You know, for a brief moment in my life, I wanted to study journalism. I was down at the J School in Bloomington, Indiana, and I was sitting in an Intro to Journalism class. And I was surrounded by excited people. This kid who sat next me was jazzed. Like, chatting up a storm with everyone around. Now I don’t remember specifics, but I do remember we had to do a quick activity with a partner. My only take away? Everyone else, especially my partner, chatty-mcchatterson, was excited about this. I was absolutely not.
I had zero interest in reporting anything, let alone whatever was happening to anyone else in the world right now. I wanted to write about Jesus and glory and His transformative power. I still do. But parts of me ache when the world seems to be falling into deeper, darker places, and all I can churn out are narratives about Jesus working in my life. It feels menial to discuss my life when people all over the world are dying because of hate and evil.
And yet, here we are. The morning after another attack. The morning after another ruthless murder of dozens. The morning after pain, fear, and terror wreaked havoc. I close my eyes to pray, but only shake my head. All that comes to mind is this: Jesus, what do you need from me here? What can I do?
And it’s this. Right here. It’s showing up. It’s standing up in our places wherever we are and walking in step with where Jesus has called us. It’s being present and prayerful from wherever we stand. Guilt isn’t welcome. Feeling guilt for being here and not there rids me of any wholehearted prayer I can muster.
And what’s more, it’s important to shut down fear before it grows.
It’s easy to say that when what happened last night happened across an ocean. But I mean it for everything. For the presidential election. For the candidate you so want to hate or the one you think needs to be our Commander in Chief. For the politics you think will save or derail us. For the choices your children make. For the day after tomorrow when you don’t know what will happen. For the unknowns. For the opinions you harbor. And especially for the lies you take for truth. Fear camouflages itself so well, in so many forms.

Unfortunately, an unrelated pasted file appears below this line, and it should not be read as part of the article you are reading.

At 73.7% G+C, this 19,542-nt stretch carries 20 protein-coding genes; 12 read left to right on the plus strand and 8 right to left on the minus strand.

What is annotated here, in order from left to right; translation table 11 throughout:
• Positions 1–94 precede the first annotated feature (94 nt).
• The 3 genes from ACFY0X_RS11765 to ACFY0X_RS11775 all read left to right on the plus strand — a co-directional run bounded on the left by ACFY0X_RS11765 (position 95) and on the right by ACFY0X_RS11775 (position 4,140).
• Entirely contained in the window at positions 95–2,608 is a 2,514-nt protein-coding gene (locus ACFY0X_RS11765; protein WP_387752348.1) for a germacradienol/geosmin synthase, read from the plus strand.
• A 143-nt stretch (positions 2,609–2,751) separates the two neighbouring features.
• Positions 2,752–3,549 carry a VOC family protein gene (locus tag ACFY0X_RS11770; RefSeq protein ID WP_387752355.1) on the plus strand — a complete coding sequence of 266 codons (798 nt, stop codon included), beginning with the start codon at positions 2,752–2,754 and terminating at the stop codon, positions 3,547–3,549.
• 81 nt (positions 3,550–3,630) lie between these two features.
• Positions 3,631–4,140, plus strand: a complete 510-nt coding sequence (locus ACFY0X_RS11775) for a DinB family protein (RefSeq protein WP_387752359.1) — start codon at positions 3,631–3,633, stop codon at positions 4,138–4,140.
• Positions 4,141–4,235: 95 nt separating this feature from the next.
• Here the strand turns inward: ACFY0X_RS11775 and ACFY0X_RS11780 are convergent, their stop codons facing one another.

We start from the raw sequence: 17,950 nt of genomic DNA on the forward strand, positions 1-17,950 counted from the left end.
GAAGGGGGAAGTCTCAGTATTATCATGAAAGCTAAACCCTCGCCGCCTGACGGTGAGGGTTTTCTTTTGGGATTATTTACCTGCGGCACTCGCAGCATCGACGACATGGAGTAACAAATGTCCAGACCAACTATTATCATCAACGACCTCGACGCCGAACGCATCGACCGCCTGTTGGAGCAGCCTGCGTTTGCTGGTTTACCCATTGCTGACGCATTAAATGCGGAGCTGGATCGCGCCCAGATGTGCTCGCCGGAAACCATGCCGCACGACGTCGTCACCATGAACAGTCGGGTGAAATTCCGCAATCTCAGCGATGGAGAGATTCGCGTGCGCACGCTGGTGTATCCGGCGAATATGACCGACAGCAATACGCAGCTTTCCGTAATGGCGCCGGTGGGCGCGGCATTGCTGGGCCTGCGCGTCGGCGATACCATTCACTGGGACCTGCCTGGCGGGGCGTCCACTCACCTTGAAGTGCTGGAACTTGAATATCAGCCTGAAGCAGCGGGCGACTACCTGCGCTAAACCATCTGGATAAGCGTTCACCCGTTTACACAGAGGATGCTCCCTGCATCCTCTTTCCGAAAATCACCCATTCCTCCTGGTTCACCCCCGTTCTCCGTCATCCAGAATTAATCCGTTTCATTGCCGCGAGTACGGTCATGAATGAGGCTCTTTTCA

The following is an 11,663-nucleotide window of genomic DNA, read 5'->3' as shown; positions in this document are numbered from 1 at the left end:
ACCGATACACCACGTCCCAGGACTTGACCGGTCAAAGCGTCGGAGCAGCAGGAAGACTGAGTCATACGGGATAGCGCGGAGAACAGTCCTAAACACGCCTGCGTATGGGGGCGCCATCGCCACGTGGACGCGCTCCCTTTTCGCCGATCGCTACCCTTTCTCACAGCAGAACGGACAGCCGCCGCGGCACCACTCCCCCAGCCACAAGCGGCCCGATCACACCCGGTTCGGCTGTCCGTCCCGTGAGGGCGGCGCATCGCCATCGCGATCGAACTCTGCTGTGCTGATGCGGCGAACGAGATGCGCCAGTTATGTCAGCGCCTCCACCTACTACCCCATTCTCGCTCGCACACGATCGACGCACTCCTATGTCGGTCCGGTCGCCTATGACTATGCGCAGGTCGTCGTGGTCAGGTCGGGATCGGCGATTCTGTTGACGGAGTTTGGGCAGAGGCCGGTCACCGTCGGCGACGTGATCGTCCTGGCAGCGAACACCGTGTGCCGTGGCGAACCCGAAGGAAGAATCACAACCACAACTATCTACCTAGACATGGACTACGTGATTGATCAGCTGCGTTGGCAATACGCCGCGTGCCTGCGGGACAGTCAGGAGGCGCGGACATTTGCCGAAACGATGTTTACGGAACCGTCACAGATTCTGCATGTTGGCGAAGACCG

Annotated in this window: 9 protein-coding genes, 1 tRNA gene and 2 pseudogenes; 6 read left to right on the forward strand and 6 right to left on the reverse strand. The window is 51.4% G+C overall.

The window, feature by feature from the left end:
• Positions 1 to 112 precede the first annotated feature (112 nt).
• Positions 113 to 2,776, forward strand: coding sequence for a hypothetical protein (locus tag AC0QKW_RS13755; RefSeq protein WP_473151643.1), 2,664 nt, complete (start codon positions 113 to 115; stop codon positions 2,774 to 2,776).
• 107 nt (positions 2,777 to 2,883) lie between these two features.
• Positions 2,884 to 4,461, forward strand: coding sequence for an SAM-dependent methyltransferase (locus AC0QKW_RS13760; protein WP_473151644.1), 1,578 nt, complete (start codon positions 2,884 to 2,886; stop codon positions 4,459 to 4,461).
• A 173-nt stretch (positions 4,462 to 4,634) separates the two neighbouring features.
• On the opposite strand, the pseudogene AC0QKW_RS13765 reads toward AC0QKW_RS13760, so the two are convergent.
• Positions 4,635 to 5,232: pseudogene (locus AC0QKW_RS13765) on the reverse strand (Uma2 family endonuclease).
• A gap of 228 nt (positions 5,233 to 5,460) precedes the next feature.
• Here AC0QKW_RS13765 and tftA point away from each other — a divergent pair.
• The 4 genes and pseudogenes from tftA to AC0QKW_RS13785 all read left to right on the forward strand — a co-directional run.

I justify not going somewhere because it’s not somewhere I’ve ever been, I don’t know where it is, I don’t know who will be there. But that’s all fear. I’m scared of being alone.
I justify not speaking up when I know it’s my voice that needs to be heard because I don’t want to be the person who speaks up. But I’m only scared that people will scorn me. Truth is, my voice almost always has a purpose when I have a prompting.
I justify heated debates over politics, policies, candidates, taxes, social and economic issues because they need to be discussed. And they do. But opinion is only opinion. God reigns as the King, and I know Him well enough to know that whomever leads our country is not put there by accident. Fear leads us to cripple our leaders with demeaning words and scorn those who lead us in ways we don’t appreciate. Fear is like a fertilizer for hate.
I justify not addressing the problems and chaos of each day by pretending as though it doesn’t affect me. And in Nice? I wasn’t there. Like I said, an ocean away. But I would be a fool to think it doesn’t. I’m just afraid it will come to my doorstep too. I’m afraid that I might die because people are hateful, people have their own fear, and people don’t know what else to do.
The answer is Jesus. The resolution is in Him. He takes my fear and smashes it into pieces I cannot pick back up. That doesn’t mean I don’t try. But He brings me peace. He buries fear because He is the author of hope.
Stand up where you are. Step into your role that Christ so intricately made just for you, and be present. Keep your eyes on Him, and keep your prayers full. Do your work, do your part. This isn’t all about you, but this isn’t above you. This isn’t apart from you. We can defeat fear. We can smash hate. We really can, because Jesus did it already.